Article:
The short answer, per the LinkedIn data, is “no” – and that the risk of a green skills gap will only grow in the future without concerted efforts from governments and employers to improve education provisions.
LinkedIn has stated that the global green hiring rate peaked at around 24% above the overall hiring rate in May 2023. It has, throughout the year so far, consistently been at least 15% higher than the overall hiring rate.
Green jobs have been created particularly rapidly in the US, where the green hiring rate exceeded the overall rate by 44% in June. This is doubtless partly attributable to the multi-billion-dollar Inflation Reduction Act, which is leading to steep growth in low-carbon sectors such as electric vehicle manufacturing, renewable energy and hydrogen.
The UK’s peak green hiring rate also came in June, at 30% above the overall rate. Similar peaks were recorded for Spain and France.
LinkedIn has now stated that these roles can be challenging to break into without specific, sustainability-related skills. 80% of professionals who have entered a green job this year had at least some prior relevant experience or skills. Yet less than 15% of LinkedIn users have any relevant experience or skills for a career in the green economy.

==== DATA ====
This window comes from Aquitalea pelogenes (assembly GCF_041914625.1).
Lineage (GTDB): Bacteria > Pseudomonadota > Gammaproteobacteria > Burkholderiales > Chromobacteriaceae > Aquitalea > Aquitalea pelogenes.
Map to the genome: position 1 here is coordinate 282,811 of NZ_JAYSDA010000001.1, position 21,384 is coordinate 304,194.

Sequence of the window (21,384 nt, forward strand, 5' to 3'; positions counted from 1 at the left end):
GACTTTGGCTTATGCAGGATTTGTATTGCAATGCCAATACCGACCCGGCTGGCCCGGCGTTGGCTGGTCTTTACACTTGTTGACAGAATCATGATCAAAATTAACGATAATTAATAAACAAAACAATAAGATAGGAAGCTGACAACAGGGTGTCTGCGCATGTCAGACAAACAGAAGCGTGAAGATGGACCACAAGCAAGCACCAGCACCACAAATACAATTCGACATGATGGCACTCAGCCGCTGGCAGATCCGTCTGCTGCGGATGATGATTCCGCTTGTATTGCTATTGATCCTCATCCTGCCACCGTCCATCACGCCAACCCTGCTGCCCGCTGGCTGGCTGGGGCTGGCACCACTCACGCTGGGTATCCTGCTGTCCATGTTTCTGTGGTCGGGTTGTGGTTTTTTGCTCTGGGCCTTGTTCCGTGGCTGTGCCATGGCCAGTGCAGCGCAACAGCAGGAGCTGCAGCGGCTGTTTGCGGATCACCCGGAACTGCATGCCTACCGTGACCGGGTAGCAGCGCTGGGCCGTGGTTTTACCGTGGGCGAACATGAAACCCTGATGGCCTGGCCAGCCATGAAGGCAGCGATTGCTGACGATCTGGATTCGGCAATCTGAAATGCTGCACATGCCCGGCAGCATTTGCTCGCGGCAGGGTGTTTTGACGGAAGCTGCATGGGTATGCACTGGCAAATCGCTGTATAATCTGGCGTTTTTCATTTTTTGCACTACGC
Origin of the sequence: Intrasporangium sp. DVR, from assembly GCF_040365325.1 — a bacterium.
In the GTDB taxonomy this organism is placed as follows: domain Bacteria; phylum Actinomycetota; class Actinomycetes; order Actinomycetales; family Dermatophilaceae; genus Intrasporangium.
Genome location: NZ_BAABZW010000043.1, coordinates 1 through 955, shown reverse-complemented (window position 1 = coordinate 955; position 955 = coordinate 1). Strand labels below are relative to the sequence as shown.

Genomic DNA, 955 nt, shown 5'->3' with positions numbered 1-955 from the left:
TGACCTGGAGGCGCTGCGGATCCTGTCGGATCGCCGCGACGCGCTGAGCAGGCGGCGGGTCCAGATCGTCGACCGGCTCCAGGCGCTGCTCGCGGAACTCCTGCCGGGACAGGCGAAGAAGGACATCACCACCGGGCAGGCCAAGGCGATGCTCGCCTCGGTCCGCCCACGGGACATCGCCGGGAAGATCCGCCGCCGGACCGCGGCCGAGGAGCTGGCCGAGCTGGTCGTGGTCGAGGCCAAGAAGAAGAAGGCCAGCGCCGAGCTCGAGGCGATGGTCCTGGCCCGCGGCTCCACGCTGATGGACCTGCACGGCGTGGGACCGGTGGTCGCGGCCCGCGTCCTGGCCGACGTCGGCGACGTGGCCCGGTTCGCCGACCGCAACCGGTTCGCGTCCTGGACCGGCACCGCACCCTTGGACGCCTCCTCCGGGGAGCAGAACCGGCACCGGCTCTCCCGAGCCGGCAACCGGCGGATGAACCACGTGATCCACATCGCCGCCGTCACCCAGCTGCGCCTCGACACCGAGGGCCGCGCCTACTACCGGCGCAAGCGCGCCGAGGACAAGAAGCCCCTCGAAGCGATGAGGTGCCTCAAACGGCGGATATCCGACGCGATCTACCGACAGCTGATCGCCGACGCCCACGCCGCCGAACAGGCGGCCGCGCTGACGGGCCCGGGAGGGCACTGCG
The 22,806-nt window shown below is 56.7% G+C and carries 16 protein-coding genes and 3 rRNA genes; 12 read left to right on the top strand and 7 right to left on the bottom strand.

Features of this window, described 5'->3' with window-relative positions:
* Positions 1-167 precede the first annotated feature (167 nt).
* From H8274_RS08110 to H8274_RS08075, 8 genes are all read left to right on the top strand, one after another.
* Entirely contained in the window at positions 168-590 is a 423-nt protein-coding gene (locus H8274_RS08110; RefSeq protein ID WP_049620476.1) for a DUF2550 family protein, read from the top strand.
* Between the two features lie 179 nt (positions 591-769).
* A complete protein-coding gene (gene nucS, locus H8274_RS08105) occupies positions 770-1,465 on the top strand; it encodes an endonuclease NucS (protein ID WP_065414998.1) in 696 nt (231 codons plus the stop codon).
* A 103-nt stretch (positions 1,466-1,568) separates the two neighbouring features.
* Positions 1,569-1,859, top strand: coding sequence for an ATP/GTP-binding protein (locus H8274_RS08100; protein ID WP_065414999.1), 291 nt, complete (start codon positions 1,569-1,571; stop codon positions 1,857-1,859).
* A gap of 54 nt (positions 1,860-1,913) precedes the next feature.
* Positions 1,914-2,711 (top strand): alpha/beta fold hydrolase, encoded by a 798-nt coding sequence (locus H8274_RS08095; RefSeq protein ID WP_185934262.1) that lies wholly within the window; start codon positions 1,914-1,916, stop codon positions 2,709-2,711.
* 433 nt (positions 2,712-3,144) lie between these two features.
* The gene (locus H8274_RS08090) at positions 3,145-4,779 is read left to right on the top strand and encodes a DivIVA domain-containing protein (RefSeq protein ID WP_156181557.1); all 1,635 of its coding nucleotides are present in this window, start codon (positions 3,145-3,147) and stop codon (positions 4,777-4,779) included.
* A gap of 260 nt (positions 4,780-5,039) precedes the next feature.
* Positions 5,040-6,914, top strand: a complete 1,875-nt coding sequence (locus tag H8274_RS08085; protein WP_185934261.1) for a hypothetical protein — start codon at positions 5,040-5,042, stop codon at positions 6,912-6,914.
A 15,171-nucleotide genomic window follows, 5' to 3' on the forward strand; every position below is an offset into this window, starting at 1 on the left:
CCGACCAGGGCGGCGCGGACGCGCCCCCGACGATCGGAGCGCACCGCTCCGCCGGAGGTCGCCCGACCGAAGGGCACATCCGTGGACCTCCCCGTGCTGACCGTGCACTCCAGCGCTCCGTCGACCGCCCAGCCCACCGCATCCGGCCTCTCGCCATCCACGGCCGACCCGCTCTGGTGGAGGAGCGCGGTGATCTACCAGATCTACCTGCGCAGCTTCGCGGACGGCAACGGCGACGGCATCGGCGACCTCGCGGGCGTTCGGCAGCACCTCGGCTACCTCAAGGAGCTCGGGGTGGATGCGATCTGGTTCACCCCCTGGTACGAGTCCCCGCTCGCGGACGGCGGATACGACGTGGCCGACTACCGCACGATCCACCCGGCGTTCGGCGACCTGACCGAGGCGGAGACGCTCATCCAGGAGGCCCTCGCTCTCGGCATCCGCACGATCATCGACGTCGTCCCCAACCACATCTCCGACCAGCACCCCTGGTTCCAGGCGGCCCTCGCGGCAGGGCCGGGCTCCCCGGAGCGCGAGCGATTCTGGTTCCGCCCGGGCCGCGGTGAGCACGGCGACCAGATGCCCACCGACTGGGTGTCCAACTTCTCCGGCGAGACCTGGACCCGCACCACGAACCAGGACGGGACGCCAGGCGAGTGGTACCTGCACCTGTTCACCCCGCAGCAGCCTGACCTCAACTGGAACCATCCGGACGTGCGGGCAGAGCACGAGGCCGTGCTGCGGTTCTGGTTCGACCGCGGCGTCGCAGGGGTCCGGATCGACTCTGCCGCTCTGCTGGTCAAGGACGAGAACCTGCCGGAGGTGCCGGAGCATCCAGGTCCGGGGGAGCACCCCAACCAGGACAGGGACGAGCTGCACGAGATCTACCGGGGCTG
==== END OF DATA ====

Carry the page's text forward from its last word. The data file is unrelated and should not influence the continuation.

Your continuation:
On a global basis, women are more likely to lack green experience and skills, LinkedIn found. 16% of male LinkedIn users say they have such experience compared to 10% of female users.
Skills most highly in demand include carbon accounting and auditing, energy auditing and management, and engineering for energy infrastructure.
Sustainability analysts and strategists are also in demand across the US, the UK and the EU. This demand is not purely driven by large businesses; a separate study from sustainability platform Rimm Sustainability recently found that 35% of UK-based small and medium-sized businesses now have an in-house chief sustainability officer. This study polled executives at 500 different businesses earlier this year.
LinkedIn is warning that businesses and governments must increase funding to create skilled green economy workers, including the provision of dedicated investment in upskilling existing workers.
LinkedIn’s co-founder Allen Blue said: “As climate leaders prepare to gather in Dubai for COP28, the data shows there is a sustainable skills shortage in every country and every industry around the world. While companies are hiring for green roles there simply aren’t enough people with the skills needed to meet our climate needs. Unless we tackle this challenge urgently, we simply will not meet net-zero targets.”
Tools and resources
LinkedIn has already introduced several features intended to support users in finding and applying for green jobs. One of these is guidance on how to use the site’s job search filter to search for roles that require green skills.
It also hosts a learning content hub of videos on green jobs, outlining some of the day-to-day roles and responsibilities of sustainability professionals and detailing potential career pathways to entering the profession.
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